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37

There is nothing special about the combination, you seem to have stumbled over a case of confirmation bias :) Here I made a table with examples. The table is by no means complete, it contains the first things that came up in my head. As you see, all other combinations of whole eggs or egg yolks work with almonds, other nuts, or no nuts at all. If the ...


33

They are covered by mold, a type of fungus. What has happened is, mold loves moisture and when you closed the lid on almonds which had a good amount of moisture in them, the mold had the right conditions to grow. Note: You should discard them all. And next time, you'd like to have soaked almonds, it's better to keep them in the fridge at all times, as @...


24

There is no general replacement. Almond flour has very little in common with all-purpose flour, and behaves very differently in baking. Your idea of adding gluten is very interesting - many flourless recipes are actually made with the intent to be gluten-free, which is a very difficult restriction to work around. It is certainly something to have in your ...


13

In addition to totally lacking gluten, almond flour contains way more fat than AP flour, around 50 times as much. That's another reason it's popular in vegan/gf baking, it adds plant-based fat. So you will need to cut down on the fat elsewhere in the recipe. You will also need to adjust your expectations of what the finished product will be like. I suggest ...


10

I made bacon😃 Mixed together 2 tablespoons oil, 3 tbs soy sauce or tamari, 2 tbs nutritional yeast, 1 tbs woostershire, 1/2 tbs maple syrup, 3/4 tbs hot paprika in a bowl. Mix in 3 cups loose Almond skins. Bake 375 for approx 20 minutes on non stick surface until crispy. BLT waiting to happen. Or use as bacon bits on salad...


7

My personal choice would be to throw this away just because I'm too squeamish. But people here use salty water to get rid of larvae from wild mushrooms. The idea is to soak the unprocessed mushrooms containing living insects, which will try to escape and eventually die outside the mushroom. You then rinse couple of times with fresh water and dry it to avoid ...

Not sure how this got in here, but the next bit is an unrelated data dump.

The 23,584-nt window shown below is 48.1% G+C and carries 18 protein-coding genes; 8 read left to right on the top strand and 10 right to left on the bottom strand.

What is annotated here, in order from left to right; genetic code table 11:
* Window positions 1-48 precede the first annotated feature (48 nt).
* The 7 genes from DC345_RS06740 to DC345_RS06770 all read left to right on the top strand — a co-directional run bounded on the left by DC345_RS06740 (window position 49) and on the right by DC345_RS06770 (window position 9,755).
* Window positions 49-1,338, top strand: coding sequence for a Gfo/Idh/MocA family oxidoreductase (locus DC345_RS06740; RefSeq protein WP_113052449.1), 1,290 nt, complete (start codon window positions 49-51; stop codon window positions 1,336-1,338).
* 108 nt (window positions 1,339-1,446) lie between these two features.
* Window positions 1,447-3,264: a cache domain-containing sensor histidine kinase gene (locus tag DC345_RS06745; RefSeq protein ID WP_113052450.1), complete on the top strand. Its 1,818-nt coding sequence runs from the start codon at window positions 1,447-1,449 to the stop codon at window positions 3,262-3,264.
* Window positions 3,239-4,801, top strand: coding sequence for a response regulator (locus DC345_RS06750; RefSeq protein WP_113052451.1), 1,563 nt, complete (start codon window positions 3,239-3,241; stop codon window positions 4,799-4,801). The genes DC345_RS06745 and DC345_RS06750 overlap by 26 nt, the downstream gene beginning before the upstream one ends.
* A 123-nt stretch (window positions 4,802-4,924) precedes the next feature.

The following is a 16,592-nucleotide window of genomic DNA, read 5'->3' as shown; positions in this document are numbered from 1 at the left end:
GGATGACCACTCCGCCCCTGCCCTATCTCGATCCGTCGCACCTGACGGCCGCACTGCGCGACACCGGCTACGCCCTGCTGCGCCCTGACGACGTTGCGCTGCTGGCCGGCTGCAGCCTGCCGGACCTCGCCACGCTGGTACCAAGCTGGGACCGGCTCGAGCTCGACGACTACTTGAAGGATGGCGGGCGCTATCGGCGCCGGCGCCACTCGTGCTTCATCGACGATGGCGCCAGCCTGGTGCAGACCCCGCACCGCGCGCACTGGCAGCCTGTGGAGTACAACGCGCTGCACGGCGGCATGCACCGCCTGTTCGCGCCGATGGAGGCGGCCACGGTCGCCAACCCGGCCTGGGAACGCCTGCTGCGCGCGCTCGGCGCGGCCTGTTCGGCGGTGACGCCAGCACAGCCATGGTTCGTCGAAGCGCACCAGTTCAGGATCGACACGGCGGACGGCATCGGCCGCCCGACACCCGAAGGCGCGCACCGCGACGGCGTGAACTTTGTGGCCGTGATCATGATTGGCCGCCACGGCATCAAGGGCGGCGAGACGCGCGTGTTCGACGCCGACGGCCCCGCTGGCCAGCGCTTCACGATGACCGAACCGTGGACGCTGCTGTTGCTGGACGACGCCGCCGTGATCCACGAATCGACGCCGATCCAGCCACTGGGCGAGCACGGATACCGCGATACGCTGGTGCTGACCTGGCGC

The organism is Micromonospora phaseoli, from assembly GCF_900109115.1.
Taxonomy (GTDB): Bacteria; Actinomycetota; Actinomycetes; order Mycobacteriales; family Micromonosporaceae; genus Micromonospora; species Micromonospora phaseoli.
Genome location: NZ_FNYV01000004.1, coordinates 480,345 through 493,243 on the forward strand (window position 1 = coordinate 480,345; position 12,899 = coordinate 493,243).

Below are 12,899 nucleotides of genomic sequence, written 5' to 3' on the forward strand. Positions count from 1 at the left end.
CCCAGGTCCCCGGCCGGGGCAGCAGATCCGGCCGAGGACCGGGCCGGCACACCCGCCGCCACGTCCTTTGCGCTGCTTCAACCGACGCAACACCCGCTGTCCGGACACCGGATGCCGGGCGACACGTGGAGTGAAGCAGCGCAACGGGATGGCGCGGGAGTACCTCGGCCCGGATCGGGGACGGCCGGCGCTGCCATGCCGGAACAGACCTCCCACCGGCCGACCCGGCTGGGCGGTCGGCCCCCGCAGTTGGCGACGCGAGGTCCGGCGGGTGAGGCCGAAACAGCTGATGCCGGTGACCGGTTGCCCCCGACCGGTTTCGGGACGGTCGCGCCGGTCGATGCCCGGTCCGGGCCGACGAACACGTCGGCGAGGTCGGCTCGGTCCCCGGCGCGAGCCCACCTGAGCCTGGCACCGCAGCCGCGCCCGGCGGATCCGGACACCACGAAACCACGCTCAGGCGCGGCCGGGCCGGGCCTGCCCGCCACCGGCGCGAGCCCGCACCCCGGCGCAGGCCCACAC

7

As Stephie implied, after "a couple years", I'd bet your raw almonds are rancid and whatever you do with them would just be throwing good ingredients after bad. But eat a couple and see for yourself. If they're ok, I'd make almond butter, that would let you use all of them quickly.


7

According to a representative from a company that makes it, it's packaged with the words “make your own almond bark". So "almond bark" (the coating) is a key ingredient in "almond bark" (the candy with almonds). Over time, according to the representative, the ingredient became called with the same name as the candy.


7

I don't think you are doing anything wrong, some almond shells can be notoriously hard, depending on the species. Maybe you are used to having soft shell almonds and your trees produce some hard shell variety. Soft Shell Almonds Hard Shell Almonds Make sure they are ripe and dry enough (no fresh pulp around it), greener shells are generally slightly ...


7

Adding to @rumtscho's excellent answer, you can in fact substitute almond flour with hazelnut or walnut flour (those are the ones I've tried) in macarons and still end up with a very similar result. Almonds are the traditional one to use, but there is nothing magical about almonds specifically.


6

Some things that are made almost entirely of almonds (plus elbow grease), and thus will use up a large quantity of almonds: Almond butter (need to add: nothing. Well, salt, if you like.) Almond milk (need to add: water) And then there are more dessert recipes than you can shake a stick at, but they take increasing amounts of other ingredients, and thus ...


6

A basic Google search hit on numerous sites all which agree that almond paste can be frozen with no deterioration of the product. The key is to wrap it up in several layers of plastic bags or plastic, then aluminum foil to keep out other flavors from the freezer as my experience has been that ground nuts will absorb odors if improperly wrapped. Once in ...


6

During blending, air is put into the milk mixture. Once you switch it off, not all air is kept inside the milk but makes it's way to the surface. These are the bubbles that make you think your milk is fizzy. Without being a chemist I assume full fat milk has more fat, therefore the emulsion is somewhat "thicker" and thus can hold the air better. There are ...


5

I found these slides that may help. The information is a difficult to interpret, but the page with conclusions says that the optimal roast uses the lowest possible temperature for 20 to 30 minutes. This however is information for the food industry and it is clearly geared towards increasing shelf-life which you are probably not too concerned about. If you ...


5

If you are already seeing larvae dust, the nuts are already nibbled by the larvae, you cannot undo that :( but if you don't mind sharing your food with them, or chomping on the occasional worm, you could try killing them. I've heard of people using deep freeze. It should kill at least all larvae. The eggs are probably somewhat hardier, but as far as I know,...